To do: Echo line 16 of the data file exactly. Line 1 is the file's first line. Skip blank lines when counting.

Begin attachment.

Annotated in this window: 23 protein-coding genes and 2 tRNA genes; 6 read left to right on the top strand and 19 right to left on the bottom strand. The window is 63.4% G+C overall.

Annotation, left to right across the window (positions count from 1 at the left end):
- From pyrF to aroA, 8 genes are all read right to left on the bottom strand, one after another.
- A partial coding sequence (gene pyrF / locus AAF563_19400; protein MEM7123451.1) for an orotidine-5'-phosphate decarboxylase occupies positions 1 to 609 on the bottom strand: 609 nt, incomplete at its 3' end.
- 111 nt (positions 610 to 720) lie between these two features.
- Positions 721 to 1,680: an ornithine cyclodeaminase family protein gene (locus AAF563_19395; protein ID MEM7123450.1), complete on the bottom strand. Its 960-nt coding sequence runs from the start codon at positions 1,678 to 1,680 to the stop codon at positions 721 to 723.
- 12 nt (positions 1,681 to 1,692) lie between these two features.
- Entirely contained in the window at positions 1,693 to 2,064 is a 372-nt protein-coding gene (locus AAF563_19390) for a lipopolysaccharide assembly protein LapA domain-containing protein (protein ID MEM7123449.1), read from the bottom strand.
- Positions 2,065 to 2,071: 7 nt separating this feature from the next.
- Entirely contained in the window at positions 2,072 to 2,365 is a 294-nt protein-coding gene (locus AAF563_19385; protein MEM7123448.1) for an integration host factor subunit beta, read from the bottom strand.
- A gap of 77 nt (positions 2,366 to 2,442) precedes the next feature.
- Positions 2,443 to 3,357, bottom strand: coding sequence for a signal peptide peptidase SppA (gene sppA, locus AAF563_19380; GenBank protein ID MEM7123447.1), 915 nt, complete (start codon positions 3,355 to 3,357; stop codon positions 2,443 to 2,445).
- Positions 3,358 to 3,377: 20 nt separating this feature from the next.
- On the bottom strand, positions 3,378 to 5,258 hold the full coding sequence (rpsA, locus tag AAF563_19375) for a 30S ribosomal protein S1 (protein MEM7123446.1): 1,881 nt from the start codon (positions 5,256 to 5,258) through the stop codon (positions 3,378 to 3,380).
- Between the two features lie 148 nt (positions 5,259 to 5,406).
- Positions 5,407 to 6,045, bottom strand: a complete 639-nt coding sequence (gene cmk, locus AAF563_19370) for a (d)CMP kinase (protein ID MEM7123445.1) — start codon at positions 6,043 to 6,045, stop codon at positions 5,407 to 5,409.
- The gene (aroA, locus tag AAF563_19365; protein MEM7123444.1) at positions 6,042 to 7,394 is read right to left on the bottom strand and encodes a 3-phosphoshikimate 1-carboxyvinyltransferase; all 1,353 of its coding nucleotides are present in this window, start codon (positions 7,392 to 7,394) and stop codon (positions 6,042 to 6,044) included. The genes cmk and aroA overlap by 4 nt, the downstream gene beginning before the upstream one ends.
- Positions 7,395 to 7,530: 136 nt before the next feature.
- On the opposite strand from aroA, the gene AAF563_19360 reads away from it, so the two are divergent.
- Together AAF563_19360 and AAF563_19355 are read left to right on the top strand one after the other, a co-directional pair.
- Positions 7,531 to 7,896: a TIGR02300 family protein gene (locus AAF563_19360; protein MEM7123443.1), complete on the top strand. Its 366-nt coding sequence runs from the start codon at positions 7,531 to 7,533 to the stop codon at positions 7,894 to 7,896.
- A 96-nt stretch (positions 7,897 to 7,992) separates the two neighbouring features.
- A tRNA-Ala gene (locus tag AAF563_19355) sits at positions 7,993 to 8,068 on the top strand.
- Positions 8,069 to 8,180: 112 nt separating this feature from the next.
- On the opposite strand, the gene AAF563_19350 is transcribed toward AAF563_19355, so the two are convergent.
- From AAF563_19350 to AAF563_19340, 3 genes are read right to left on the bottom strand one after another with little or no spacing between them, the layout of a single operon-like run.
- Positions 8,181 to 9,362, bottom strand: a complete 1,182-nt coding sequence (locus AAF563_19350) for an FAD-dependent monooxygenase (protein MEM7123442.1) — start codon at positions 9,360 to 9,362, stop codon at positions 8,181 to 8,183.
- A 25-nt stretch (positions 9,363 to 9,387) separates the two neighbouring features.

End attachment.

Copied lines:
- Positions 5,407 to 6,045, bottom strand: a complete 639-nt coding sequence (gene cmk, locus AAF563_19370) for a (d)CMP kinase (protein ID MEM7123445.1) — start codon at positions 6,043 to 6,045, stop codon at positions 5,407 to 5,409.